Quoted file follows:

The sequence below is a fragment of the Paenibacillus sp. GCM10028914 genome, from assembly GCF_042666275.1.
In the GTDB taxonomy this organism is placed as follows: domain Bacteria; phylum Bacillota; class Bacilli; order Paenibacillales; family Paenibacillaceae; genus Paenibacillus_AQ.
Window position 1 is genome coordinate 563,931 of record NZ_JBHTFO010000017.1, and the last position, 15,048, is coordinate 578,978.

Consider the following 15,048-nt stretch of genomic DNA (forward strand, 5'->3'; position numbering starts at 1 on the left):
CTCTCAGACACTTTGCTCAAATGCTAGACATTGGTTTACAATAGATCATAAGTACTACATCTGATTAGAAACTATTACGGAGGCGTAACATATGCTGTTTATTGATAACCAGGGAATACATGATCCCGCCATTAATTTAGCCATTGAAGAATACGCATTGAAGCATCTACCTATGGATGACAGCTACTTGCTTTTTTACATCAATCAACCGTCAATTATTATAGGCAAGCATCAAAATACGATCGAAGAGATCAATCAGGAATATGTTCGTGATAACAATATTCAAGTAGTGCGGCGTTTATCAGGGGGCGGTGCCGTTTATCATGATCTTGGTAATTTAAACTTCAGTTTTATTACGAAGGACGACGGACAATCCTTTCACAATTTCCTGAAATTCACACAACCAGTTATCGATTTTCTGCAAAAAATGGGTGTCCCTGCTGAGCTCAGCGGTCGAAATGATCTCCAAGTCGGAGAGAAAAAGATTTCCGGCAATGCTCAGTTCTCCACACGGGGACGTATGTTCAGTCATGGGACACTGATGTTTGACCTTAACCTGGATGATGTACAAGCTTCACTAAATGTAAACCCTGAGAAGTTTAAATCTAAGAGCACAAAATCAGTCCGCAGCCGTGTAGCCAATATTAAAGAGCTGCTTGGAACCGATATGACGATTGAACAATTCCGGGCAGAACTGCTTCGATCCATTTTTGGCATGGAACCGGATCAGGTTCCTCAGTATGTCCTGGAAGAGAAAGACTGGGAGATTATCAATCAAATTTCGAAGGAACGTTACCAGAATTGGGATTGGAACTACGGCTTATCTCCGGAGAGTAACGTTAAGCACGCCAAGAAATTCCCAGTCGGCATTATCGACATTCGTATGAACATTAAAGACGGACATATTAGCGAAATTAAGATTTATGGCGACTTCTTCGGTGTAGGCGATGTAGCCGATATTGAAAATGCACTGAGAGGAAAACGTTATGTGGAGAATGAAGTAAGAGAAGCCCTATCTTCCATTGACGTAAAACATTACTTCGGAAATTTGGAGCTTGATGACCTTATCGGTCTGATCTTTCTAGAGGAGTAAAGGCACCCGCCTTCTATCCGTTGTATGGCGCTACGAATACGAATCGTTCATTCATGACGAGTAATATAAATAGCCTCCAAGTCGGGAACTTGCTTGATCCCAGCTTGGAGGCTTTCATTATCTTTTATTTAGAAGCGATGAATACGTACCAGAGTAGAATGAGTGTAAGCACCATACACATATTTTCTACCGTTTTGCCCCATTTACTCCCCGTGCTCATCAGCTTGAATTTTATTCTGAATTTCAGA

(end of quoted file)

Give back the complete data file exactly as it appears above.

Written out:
The sequence below is a fragment of the Paenibacillus sp. GCM10028914 genome, from assembly GCF_042666275.1.
In the GTDB taxonomy this organism is placed as follows: domain Bacteria; phylum Bacillota; class Bacilli; order Paenibacillales; family Paenibacillaceae; genus Paenibacillus_AQ.
Window position 1 is genome coordinate 563,931 of record NZ_JBHTFO010000017.1, and the last position, 15,048, is coordinate 578,978.

Consider the following 15,048-nt stretch of genomic DNA (forward strand, 5'->3'; position numbering starts at 1 on the left):
CTCTCAGACACTTTGCTCAAATGCTAGACATTGGTTTACAATAGATCATAAGTACTACATCTGATTAGAAACTATTACGGAGGCGTAACATATGCTGTTTATTGATAACCAGGGAATACATGATCCCGCCATTAATTTAGCCATTGAAGAATACGCATTGAAGCATCTACCTATGGATGACAGCTACTTGCTTTTTTACATCAATCAACCGTCAATTATTATAGGCAAGCATCAAAATACGATCGAAGAGATCAATCAGGAATATGTTCGTGATAACAATATTCAAGTAGTGCGGCGTTTATCAGGGGGCGGTGCCGTTTATCATGATCTTGGTAATTTAAACTTCAGTTTTATTACGAAGGACGACGGACAATCCTTTCACAATTTCCTGAAATTCACACAACCAGTTATCGATTTTCTGCAAAAAATGGGTGTCCCTGCTGAGCTCAGCGGTCGAAATGATCTCCAAGTCGGAGAGAAAAAGATTTCCGGCAATGCTCAGTTCTCCACACGGGGACGTATGTTCAGTCATGGGACACTGATGTTTGACCTTAACCTGGATGATGTACAAGCTTCACTAAATGTAAACCCTGAGAAGTTTAAATCTAAGAGCACAAAATCAGTCCGCAGCCGTGTAGCCAATATTAAAGAGCTGCTTGGAACCGATATGACGATTGAACAATTCCGGGCAGAACTGCTTCGATCCATTTTTGGCATGGAACCGGATCAGGTTCCTCAGTATGTCCTGGAAGAGAAAGACTGGGAGATTATCAATCAAATTTCGAAGGAACGTTACCAGAATTGGGATTGGAACTACGGCTTATCTCCGGAGAGTAACGTTAAGCACGCCAAGAAATTCCCAGTCGGCATTATCGACATTCGTATGAACATTAAAGACGGACATATTAGCGAAATTAAGATTTATGGCGACTTCTTCGGTGTAGGCGATGTAGCCGATATTGAAAATGCACTGAGAGGAAAACGTTATGTGGAGAATGAAGTAAGAGAAGCCCTATCTTCCATTGACGTAAAACATTACTTCGGAAATTTGGAGCTTGATGACCTTATCGGTCTGATCTTTCTAGAGGAGTAAAGGCACCCGCCTTCTATCCGTTGTATGGCGCTACGAATACGAATCGTTCATTCATGACGAGTAATATAAATAGCCTCCAAGTCGGGAACTTGCTTGATCCCAGCTTGGAGGCTTTCATTATCTTTTATTTAGAAGCGATGAATACGTACCAGAGTAGAATGAGTGTAAGCACCATACACATATTTTCTACCGTTTTGCCCCATTTACTCCCCGTGCTCATCAGCTTGAATTTTATTCTGAATTTCAGA